Anatomy of the Tooth

toothThe tooth is a mineral-rich structure located in the mouth and jaw. Sizes vary between different species. The tooth has many purposes; it can be used to physically break down food to facilitate easier digestion. In carnivores, a specialized enlarged tooth known as canines is used for hunting, it is used to clamp down the throat of the prey, blocking respiration and causing as asphyxiation or the severe deficit of oxygen in the body. The tooth can be also used for defensive purposes.

In humans, the tooth functions in physical break down of food. The root of the tooth is embedded in the upper jaw also known as maxilla and lower jaw or mandible. The teeth in human mouth are classified as incisors, canines, premolars and molars. Incisors are generally used for biting and tearing food items, while molars are used for grinding down food. Human canines are short and undeveloped compared to animal canines; they are remnants of human evolution from primate ancestors.

Human tooth is composed of different layers such as enamel, dentin, cementum and the dental pulp. The outermost layer is known as the enamel, it is the hardest and most mineralized structure in the human body. It is made up of different mineral; hydroxyapatite is the primary mineral. It accounts for tooth strength and brittleness. It serves as the first layer of protection in our tooth.

Dentin is the substance between enamel and the pulp chamber. It is less mineralized and less brittle but it serves as supporting structure for dentin. Dentin is porous, yellow material and is made up of 70% inorganic material, 20% organic material, and 10% water. Because dentin is less hard than enamel, it decays more rapidly; however it still acts a protective layer.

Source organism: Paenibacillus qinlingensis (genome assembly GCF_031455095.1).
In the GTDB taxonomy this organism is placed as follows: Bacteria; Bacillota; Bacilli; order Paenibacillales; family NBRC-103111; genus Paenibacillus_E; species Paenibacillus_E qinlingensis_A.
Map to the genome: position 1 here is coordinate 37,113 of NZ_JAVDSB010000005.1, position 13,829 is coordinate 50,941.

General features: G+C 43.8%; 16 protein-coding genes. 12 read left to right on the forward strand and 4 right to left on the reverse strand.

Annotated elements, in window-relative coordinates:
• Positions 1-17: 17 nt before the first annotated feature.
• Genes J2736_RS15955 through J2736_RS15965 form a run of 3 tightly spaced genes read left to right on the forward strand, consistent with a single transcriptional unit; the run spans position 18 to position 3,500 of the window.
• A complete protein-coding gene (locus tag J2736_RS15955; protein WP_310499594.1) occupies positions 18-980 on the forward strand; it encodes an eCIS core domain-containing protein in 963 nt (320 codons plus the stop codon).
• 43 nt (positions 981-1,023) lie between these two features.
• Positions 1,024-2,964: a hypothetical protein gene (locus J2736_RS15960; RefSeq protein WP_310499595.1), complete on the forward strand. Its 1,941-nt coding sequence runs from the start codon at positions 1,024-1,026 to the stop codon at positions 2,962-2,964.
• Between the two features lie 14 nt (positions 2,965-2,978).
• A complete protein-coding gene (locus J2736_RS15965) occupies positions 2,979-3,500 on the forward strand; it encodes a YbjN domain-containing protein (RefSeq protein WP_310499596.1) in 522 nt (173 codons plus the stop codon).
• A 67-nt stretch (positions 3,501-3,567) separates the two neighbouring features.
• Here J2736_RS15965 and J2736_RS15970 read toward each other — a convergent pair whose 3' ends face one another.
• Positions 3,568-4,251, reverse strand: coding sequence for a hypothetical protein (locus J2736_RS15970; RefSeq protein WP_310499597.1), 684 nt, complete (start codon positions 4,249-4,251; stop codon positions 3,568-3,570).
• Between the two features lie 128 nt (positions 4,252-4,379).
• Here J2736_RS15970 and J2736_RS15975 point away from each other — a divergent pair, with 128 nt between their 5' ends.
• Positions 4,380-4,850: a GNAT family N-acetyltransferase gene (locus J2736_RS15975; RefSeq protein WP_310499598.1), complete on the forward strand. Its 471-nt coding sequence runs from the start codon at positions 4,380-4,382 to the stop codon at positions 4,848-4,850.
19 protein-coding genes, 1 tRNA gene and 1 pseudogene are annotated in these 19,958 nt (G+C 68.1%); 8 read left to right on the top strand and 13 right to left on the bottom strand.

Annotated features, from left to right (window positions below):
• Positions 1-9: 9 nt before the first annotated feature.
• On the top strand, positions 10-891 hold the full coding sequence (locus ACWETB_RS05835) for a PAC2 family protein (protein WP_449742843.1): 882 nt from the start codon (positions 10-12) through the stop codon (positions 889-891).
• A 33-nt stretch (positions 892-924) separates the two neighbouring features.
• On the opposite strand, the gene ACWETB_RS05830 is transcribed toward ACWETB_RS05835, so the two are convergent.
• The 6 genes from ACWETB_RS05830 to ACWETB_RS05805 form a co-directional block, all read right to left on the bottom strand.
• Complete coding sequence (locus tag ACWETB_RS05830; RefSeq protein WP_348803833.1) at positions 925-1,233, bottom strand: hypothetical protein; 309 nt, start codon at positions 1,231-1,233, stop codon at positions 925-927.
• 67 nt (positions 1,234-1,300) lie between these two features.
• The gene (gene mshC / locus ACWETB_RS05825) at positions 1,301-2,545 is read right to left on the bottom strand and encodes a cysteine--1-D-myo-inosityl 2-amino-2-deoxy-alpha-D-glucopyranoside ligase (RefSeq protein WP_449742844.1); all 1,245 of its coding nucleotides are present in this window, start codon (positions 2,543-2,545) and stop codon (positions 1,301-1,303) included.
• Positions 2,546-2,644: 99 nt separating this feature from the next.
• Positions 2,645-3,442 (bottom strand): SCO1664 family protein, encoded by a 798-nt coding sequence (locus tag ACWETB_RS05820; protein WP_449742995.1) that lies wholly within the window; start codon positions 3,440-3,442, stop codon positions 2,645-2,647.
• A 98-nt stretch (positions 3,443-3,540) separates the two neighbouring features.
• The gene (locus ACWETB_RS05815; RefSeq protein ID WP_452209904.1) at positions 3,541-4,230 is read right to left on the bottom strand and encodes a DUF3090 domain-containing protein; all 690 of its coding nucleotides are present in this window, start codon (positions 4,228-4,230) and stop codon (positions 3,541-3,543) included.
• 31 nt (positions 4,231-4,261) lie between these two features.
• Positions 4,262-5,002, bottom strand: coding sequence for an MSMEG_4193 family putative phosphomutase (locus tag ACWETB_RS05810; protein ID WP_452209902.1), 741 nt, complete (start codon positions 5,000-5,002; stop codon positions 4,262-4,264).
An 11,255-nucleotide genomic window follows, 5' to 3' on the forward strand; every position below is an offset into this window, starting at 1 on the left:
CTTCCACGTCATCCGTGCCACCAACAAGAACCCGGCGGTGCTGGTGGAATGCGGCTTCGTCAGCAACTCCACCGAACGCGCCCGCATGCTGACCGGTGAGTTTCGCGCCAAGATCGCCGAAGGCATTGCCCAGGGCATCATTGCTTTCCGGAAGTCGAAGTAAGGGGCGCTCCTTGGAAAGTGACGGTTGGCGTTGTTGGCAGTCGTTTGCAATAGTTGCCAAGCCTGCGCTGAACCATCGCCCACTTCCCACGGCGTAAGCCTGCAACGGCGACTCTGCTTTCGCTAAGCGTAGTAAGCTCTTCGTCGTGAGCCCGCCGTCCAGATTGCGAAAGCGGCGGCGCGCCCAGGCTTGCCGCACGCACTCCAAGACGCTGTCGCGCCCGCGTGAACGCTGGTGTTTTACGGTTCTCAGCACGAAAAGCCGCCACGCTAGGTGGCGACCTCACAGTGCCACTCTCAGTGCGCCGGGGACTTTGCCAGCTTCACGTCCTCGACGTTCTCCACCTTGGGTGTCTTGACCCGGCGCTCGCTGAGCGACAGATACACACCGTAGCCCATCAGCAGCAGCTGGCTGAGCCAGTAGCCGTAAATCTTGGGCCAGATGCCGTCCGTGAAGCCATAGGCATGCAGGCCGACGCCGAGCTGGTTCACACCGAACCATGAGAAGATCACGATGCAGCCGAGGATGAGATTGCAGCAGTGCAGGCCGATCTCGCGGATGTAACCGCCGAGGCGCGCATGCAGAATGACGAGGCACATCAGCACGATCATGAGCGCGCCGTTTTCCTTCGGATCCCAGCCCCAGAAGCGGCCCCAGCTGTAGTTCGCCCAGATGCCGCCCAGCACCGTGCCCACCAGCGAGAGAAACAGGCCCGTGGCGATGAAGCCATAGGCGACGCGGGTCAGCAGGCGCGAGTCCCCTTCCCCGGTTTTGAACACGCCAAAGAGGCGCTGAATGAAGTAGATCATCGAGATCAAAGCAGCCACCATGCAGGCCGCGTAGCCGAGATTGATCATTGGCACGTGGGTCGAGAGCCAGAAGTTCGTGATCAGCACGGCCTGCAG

Cementum is a specialized bone like material covering the pulp. It is composed of minerals such as hydroxyapatite, organic material such as collagen and water. It is yellowish and softer than enamel or dentin. The main function of the cementum is to provide attachment for periodontal ligaments for tooth stability.

The dental pulp or nerve of the tooth is located centrally in the tooth and is filled with soft connective tissues. There are many cells located in the pulp such as fibroblast and odontoblast which functions in tooth growth, immune system cells such as macrophages, histiocytes, white blood cells. The pulp is also connected to blood vessels and nerves. The pulp supplies the tooth with organic components and oxygen, and it also serves as a sensory organ detecting temperature and pressure.

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